The emergence of the "food box"

Lately, it seems like everyone is jumping on the bandwagon with deliveries of food boxes right on their doorstep, and quite understandably so. The recipes that companies such as Gousto and Hello Fresh provide are beneficial to the lifestyles of a lot of people. What I love about it the most if the complete lack of food waste in our household. I used to stress out about everything I had to throw out, simply because there are so many perishable products that are not correctly sized for two people. For example, the recipe I used yesterday contained cumin. Tesco's own brand can give you 43 grams of cumin for 0.85. Sounds like a great deal! Unless, like my recipe, you only need 1 gram. Then you're stuck with 42 grams of cumin clogging up your cupboard until you move house, when eventually you realise that no one needs that much cumin. You can't even give it away, because you've already opened it. The cumin I used from Hello Fresh yesterday, came in a neat little 1 gram box, so when I had finished cooking, I had nothing left to hoard in my cupboard. It was a good feeling. Some might argue that getting 1 gram of cumin isn't overly good value for money but is it really good value for money to pay a fraction more, get 43 grams, use 1 gram, and then store the other 42 grams until the next world war?

The second point has nothing to do with large amounts of cumin being annoying but something even more important and all encompassing, namely the environment. Throwing food out because it comes in the wrong size is not just bad for my housewife complex but also for our planet. In the UK, according to Love Food Hate Waste, we throw away 7 million tonnes of food every year. This has serious negative implications for climate, water, land and biodiversity. Just a quick example is the fact that the food that we produce but do not eat swallows up the amount of water, which annually flows through the Volga, the longest river in Europe. Additionally, our food waste is responsible for adding 3.3 billion tonnes of greenhouse gasses to the atmosphere every year (United Nations Environment Programme). This may not be the case for every household but for us, having correct portion sizes helps us to reduce this waste.

Thirdly, it helps us to have a diverse diet. Since we started getting food delivered, we quickly realised that we have been kidding ourselves. We were eating healthily before but we were not eating enough different foods. Our menu used to be steak and salad, chicken and salad, seafood and salad. And if we were extra hungry, I'd throw in some pasta. Why? Because a packet of salad and the meat we bought at the supermarket was enough to make us full. Why should have buy eight additional ingredients, most of which we would have to throw out because they come in sizes that could feed a small country's army? It just didn't make any sense, so we stuck to the two or three ingredients we fancied the most. Yesterday, I made soup that had 12 ingredients, and all the ingredients got delivered in the correct size. I ended up with approximately 1 litre of soup. If I had bought the same ingredients purely from Tesco's own brand, the most budget friendly option, I would have ended up with 3.7 kilos of food before adding the water. That means the end result would have been almost 6 litres of soup, enough for 26 portions, most of which would probably have ended up becoming wasted food.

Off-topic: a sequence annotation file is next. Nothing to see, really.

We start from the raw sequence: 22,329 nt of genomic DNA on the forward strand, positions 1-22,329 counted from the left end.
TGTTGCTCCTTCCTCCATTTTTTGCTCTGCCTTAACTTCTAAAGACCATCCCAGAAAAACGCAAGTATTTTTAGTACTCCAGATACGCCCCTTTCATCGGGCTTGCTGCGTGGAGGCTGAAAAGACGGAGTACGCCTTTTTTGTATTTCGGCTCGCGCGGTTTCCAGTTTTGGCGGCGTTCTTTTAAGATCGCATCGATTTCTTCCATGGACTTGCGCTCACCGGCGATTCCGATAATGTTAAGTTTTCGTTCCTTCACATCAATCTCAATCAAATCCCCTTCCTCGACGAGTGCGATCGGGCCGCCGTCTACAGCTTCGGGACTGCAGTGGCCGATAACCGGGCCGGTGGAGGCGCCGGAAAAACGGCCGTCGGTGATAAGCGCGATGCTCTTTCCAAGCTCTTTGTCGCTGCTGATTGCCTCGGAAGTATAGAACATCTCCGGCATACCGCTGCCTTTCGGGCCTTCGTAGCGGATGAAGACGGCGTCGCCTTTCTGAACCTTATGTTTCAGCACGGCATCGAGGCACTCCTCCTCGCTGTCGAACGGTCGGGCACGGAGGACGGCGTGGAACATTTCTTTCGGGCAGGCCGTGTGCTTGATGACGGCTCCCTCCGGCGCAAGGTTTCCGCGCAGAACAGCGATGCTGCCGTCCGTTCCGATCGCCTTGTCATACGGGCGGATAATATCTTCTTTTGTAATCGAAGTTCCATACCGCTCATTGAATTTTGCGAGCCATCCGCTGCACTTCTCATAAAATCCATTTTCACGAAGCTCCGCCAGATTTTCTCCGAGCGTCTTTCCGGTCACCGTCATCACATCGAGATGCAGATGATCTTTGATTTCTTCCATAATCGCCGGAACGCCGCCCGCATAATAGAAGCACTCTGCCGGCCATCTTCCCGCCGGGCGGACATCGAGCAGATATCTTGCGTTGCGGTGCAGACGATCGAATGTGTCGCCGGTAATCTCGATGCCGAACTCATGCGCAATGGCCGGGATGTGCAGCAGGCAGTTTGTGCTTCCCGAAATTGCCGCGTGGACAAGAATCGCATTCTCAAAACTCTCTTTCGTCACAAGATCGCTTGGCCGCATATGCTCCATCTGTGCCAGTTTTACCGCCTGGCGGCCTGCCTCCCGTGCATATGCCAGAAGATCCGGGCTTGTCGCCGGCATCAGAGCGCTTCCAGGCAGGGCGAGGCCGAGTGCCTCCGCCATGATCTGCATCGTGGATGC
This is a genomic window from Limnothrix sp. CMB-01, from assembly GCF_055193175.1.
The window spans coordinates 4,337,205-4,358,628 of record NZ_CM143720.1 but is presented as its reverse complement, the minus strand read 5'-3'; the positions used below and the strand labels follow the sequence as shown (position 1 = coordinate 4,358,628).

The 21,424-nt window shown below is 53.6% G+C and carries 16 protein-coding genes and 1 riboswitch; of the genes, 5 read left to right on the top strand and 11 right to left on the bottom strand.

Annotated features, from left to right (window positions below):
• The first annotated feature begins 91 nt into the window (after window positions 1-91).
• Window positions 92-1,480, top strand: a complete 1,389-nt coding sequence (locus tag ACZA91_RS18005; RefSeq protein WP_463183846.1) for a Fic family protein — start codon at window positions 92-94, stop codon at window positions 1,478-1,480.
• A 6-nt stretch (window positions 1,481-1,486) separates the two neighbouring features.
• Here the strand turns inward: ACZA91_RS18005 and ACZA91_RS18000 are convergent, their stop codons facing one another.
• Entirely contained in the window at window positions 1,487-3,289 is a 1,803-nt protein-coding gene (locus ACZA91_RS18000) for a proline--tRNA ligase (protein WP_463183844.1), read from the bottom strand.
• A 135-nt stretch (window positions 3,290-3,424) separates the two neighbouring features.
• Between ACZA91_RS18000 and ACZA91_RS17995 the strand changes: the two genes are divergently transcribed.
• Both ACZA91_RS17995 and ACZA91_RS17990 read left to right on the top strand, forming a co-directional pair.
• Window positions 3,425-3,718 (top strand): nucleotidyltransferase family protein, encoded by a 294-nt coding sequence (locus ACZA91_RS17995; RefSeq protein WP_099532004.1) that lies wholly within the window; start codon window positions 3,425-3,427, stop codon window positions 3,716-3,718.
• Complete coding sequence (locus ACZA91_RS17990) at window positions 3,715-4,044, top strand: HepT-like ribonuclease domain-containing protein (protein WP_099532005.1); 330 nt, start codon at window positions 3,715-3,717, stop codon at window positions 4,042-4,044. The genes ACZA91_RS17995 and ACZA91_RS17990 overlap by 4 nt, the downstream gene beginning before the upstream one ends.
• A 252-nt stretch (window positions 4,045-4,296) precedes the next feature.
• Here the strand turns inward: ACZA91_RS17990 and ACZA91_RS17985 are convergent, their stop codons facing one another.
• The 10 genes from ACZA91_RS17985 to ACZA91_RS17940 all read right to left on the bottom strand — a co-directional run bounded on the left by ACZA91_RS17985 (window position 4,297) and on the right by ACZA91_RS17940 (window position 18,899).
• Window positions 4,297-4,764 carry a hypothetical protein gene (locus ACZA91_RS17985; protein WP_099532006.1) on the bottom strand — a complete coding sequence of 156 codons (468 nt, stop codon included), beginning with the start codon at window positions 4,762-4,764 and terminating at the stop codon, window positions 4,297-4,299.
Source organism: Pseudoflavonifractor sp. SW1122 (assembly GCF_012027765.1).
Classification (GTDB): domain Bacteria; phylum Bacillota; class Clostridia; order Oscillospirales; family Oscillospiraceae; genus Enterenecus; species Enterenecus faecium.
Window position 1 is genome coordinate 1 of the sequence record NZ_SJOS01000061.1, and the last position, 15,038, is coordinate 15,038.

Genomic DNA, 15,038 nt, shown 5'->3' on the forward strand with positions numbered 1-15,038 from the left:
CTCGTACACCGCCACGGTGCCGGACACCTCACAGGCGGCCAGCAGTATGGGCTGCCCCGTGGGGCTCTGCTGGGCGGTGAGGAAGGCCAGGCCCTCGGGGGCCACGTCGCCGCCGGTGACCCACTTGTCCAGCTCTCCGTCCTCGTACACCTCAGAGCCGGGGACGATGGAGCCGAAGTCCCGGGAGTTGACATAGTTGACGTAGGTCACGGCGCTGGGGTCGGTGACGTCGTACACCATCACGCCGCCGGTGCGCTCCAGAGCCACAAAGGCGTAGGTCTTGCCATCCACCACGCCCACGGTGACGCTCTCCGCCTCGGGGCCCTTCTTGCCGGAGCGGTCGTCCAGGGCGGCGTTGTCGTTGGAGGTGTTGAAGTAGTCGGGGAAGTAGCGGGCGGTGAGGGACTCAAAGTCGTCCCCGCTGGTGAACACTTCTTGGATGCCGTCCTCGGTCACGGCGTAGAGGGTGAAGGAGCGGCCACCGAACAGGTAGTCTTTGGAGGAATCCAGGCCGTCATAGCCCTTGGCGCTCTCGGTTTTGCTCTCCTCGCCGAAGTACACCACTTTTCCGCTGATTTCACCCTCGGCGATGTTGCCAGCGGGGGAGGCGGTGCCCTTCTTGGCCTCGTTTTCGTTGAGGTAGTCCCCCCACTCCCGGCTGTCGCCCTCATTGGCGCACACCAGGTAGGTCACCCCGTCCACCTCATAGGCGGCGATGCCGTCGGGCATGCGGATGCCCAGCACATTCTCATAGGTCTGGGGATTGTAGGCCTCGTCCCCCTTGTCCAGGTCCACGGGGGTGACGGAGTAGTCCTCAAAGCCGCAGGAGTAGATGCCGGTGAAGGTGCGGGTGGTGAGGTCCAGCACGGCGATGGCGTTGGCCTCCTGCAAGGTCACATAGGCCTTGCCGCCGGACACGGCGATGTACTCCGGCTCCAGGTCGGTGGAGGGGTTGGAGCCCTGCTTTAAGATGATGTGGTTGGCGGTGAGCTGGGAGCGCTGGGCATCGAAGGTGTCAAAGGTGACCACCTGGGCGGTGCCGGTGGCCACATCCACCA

Finally, personal economy is an obvious factor when talking about food shopping. The Hello Fresh meal box with three meals for two people costs 39, and that's not super cheap, I have to admit. For us though, it makes sense for a couple of reasons; I am, admittedly, a terrible supermarket shopper, and I spend money on things I don't really need whenever I go shopping. We once bought a weed torch in Lidl for 15, which turned out to have the same effect on garden weeds as an average sized lighter. Sounded like a bargain at the time, though... We also think it's worth investing in a healthy diet, and getting the correct portion sizes delivered almost obliterates our food waste. Further, to add some statistical relevance, the amount of food waste we have in the UK costs the average household 470 pounds every year, or the equivalent of 60 every month. That means that, if food boxes erases our food waste, 12 of them have paid for themselves every year.

Reading reviews of food box companies, most complaints seem to be regarding deliveries. I am surprised that no one mentions the packaging involved in keeping the products fresh, as there is a substantial amount of it but I guess no more than what you get when you go to the supermarket. Additionally, most of the packaging is paper and cardboard waste, which poses less of a threat to wildlife and farm animals, doesn't cause the same litter as plastic and is biodegradable, rather than photodegradable. So I guess I will let them off with that... For now!

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15.11.2015 kl.16:18


Kunne du fortalt litt om kulturen og historien til Skottland? (p norsk?)

Skal ha en fremfring om Skottland og jeg syntes ikke jeg finner noe bra fakta om det p nettet!! :)

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24, Steinkjer

22-year-old Norwegian studying Politics at the University of Glasgow.

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